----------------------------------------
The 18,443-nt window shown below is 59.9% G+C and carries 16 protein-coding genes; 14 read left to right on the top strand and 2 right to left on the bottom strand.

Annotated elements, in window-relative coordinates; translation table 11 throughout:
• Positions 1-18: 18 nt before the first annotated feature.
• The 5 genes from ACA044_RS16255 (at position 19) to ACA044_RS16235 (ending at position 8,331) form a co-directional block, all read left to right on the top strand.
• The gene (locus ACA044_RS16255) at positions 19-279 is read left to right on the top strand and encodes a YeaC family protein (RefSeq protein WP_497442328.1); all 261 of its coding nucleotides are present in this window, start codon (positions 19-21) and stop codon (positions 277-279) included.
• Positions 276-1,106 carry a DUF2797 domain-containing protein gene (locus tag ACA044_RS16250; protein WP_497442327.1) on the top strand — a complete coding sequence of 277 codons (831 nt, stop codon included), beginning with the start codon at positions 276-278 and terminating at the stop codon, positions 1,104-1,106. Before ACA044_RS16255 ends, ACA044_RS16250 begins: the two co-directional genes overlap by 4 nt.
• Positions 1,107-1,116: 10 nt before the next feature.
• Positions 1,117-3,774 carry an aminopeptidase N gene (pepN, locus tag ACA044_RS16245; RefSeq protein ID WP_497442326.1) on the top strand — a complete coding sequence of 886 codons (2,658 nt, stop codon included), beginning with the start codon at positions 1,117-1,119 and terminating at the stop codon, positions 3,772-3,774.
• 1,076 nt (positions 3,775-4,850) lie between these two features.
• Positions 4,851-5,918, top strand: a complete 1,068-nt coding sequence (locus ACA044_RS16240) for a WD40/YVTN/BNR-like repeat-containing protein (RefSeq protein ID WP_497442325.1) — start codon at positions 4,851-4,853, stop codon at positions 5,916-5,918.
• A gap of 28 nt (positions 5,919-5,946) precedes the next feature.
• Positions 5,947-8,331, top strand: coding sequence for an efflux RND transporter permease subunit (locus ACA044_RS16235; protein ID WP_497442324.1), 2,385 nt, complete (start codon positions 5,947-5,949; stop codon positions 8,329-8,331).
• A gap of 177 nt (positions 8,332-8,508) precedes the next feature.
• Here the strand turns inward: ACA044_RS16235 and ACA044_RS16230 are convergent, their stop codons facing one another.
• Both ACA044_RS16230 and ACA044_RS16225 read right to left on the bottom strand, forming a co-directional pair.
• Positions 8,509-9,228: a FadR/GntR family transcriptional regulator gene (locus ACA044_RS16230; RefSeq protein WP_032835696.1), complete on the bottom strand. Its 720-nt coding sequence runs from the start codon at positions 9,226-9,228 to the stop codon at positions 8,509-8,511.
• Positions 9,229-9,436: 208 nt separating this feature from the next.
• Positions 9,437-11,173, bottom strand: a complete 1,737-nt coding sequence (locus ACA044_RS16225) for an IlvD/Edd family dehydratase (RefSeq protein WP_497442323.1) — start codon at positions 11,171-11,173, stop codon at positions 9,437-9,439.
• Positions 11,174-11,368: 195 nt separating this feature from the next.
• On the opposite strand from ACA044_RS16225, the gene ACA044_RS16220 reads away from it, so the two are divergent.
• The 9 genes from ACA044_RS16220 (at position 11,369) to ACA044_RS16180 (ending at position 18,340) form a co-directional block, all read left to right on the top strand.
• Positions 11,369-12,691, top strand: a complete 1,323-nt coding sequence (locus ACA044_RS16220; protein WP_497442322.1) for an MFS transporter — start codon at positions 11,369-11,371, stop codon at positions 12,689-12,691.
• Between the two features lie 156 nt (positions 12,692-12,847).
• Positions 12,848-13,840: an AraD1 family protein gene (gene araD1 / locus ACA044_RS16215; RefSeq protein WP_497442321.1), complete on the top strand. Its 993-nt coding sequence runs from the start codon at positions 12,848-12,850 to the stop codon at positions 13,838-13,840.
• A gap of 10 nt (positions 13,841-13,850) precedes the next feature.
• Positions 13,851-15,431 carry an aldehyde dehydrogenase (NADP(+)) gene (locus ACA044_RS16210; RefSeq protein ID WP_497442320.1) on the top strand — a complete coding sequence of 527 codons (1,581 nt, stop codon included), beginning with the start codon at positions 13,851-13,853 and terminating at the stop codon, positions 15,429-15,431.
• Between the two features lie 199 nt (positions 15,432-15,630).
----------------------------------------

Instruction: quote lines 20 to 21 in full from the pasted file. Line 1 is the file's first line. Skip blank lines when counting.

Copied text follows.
• On the opposite strand from ACA044_RS16225, the gene ACA044_RS16220 reads away from it, so the two are divergent.
• The 9 genes from ACA044_RS16220 (at position 11,369) to ACA044_RS16180 (ending at position 18,340) form a co-directional block, all read left to right on the top strand.